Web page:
When visiting the many artisanal mining sites in Burkina Faso, where thousands of gold miners gather, women are everywhere. Not only in the food preparation area, or in the small restaurants along the dusty roads, or in the shops that make up the mining village, but much closer to the mines themselves, and sometimes even in the mining wells, or in the shallows panning or even and especially in the “back huts” pounding the stones brought up from deep underground. They work and thus contribute to the life of the family alongside their husbands or their sons who descend into the depths of the mining shafts.
In the heat of the mid-day, a symphony of metal shots fills the atmosphere. Women are perfecting their craft. A good part of the day, sitting on worn mats and sheltered from the sun by blue perforated canvases, they strike the quartz or granite pebbles harvested by the miners with their metal pounder made of a mechanical part of an old truck. These rich stones have to be reduced to gravel that encapsulate the coveted gold molecules. The gravel is then passed through the slightly transformed grain mill, which backfires all day long, releasing a black smoke that spreads into the vibrating atmosphere. There, a young man grinds into a floury dust the quartz or granite crushed by women. He is indifferent, indifferent to the particles that burn his eyes and lungs, too numbed by his daily routine.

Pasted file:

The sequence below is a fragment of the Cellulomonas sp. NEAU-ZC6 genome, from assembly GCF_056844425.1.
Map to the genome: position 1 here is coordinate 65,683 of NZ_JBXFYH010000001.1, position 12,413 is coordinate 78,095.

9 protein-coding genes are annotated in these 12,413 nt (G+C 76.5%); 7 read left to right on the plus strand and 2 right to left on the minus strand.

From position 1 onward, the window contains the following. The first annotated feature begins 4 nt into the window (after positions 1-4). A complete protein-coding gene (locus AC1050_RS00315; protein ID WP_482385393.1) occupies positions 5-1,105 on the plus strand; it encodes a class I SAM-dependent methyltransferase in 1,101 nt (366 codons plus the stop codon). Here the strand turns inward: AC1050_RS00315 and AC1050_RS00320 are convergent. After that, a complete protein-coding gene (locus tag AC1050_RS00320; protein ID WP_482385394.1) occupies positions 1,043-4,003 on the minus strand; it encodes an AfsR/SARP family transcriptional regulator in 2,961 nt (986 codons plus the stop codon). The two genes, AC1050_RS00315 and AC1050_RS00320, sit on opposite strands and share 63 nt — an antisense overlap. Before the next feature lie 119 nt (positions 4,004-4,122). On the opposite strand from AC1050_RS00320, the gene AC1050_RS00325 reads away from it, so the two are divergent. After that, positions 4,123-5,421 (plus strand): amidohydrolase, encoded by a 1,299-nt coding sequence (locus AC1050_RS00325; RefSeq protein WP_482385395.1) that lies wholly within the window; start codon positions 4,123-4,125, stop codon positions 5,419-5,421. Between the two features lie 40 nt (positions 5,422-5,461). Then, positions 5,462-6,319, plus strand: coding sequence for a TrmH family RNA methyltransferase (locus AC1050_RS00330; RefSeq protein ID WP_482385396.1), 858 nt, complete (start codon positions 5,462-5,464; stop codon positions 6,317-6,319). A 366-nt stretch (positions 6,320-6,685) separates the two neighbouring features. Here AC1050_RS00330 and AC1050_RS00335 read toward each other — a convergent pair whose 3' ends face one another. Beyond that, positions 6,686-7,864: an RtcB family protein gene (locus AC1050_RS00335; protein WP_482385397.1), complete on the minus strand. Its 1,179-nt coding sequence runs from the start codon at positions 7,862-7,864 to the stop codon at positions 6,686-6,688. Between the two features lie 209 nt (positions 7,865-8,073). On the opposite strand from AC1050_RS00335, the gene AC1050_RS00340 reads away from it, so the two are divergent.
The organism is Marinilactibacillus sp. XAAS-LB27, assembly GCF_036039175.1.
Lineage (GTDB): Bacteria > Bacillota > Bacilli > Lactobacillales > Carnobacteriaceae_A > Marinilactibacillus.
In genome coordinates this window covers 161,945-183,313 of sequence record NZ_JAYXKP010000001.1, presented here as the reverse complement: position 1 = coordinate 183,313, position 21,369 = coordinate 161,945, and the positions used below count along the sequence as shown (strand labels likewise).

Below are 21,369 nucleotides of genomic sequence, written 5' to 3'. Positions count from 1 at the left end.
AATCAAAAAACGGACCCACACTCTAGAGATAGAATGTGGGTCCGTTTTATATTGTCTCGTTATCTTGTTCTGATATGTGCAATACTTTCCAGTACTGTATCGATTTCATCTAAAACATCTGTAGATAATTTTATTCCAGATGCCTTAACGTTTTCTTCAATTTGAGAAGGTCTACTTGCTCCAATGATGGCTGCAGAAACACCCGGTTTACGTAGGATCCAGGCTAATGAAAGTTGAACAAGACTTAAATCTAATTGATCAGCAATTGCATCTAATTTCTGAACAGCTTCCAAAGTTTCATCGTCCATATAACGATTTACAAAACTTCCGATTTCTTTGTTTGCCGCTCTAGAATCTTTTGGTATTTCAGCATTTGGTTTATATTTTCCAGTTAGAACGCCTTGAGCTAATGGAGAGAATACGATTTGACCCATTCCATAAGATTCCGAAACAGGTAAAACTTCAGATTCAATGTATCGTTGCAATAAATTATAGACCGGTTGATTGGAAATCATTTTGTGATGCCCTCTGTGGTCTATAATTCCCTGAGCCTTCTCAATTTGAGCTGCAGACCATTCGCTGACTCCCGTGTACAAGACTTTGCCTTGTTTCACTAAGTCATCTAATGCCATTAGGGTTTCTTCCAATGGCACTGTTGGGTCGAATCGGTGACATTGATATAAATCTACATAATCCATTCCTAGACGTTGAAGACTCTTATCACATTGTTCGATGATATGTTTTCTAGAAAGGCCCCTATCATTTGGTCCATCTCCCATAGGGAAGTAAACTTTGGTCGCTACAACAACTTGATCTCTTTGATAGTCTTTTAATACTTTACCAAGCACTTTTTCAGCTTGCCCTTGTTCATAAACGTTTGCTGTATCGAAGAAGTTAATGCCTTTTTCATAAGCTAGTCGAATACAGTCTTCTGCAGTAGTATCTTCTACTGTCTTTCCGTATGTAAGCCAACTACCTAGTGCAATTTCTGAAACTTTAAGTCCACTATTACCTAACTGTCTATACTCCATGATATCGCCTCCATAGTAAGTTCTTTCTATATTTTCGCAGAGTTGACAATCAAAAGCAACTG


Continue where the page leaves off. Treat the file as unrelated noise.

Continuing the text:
Women too, breathe this dust. All day long. Dust from the mill and the quartz they pound. And with them, the sleepy little babies that they carry on their backs, the toddlers that run here or there or take a nap, rocked by the rhythm of the iron drumsticks.
This scene is played in indifference. Everyone knows what is going on but nothing is done to disturb the intricacies of an artisanal miner’s life … This quartz dust is like glass! It is so small that it penetrates every recess. It enters by the nose and by the mouth, this dust deteriorates the pulmonary alveoli of children as well as women. All day and all night, in the mine sites, we hear coughing, spitting and snorting. A plethora of variations of pneumonia are present and we die from having too much hope to become less poor.
Faced with this endemic problem in the world of artisanal mining, and by far this is not the only one, our team decided to organize its sites in such a way that these women can have a remunerative activity that allows them to escape the duty of pounding. From pilot groups, with the participation of community leaders, we propose to set up water saving family vegetable gardens. The women from the pilot groups are trained by our specialist in Sahelian agriculture. Then, little by little, these same women train others.
While offering economic alternatives to women who have agreed to garden instead of mineral pounding, we provide a dedicated zone for their spouses or sons with support from the mining personnel of our company, as well as appropriate crushing and grinding tools. It saves time and the health for these families of the gold mining communities! And this strategy is an intrinsic part of the Barksanem™ license.